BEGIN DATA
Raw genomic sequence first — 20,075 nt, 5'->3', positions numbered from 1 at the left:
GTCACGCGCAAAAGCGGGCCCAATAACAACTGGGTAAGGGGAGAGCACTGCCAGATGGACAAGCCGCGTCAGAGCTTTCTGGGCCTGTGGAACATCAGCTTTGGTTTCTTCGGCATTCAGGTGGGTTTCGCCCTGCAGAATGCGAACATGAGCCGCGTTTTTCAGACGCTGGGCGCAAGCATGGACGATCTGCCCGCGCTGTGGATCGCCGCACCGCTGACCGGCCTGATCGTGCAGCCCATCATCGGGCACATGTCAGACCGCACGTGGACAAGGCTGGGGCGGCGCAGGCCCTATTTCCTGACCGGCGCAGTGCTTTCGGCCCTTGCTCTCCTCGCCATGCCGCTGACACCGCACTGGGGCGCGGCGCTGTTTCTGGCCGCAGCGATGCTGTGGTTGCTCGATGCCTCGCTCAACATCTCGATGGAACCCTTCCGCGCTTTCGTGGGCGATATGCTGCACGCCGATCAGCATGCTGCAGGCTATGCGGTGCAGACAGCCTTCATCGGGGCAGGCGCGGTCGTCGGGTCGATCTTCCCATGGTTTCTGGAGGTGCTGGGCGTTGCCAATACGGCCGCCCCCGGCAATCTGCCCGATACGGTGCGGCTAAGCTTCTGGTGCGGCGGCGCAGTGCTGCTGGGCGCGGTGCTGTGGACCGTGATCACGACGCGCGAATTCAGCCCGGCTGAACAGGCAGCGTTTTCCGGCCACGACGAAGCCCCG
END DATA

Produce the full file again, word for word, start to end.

Raw genomic sequence first — 20,075 nt, 5'->3', positions numbered from 1 at the left:
GTCACGCGCAAAAGCGGGCCCAATAACAACTGGGTAAGGGGAGAGCACTGCCAGATGGACAAGCCGCGTCAGAGCTTTCTGGGCCTGTGGAACATCAGCTTTGGTTTCTTCGGCATTCAGGTGGGTTTCGCCCTGCAGAATGCGAACATGAGCCGCGTTTTTCAGACGCTGGGCGCAAGCATGGACGATCTGCCCGCGCTGTGGATCGCCGCACCGCTGACCGGCCTGATCGTGCAGCCCATCATCGGGCACATGTCAGACCGCACGTGGACAAGGCTGGGGCGGCGCAGGCCCTATTTCCTGACCGGCGCAGTGCTTTCGGCCCTTGCTCTCCTCGCCATGCCGCTGACACCGCACTGGGGCGCGGCGCTGTTTCTGGCCGCAGCGATGCTGTGGTTGCTCGATGCCTCGCTCAACATCTCGATGGAACCCTTCCGCGCTTTCGTGGGCGATATGCTGCACGCCGATCAGCATGCTGCAGGCTATGCGGTGCAGACAGCCTTCATCGGGGCAGGCGCGGTCGTCGGGTCGATCTTCCCATGGTTTCTGGAGGTGCTGGGCGTTGCCAATACGGCCGCCCCCGGCAATCTGCCCGATACGGTGCGGCTAAGCTTCTGGTGCGGCGGCGCAGTGCTGCTGGGCGCGGTGCTGTGGACCGTGATCACGACGCGCGAATTCAGCCCGGCTGAACAGGCAGCGTTTTCCGGCCACGACGAAGCCCCG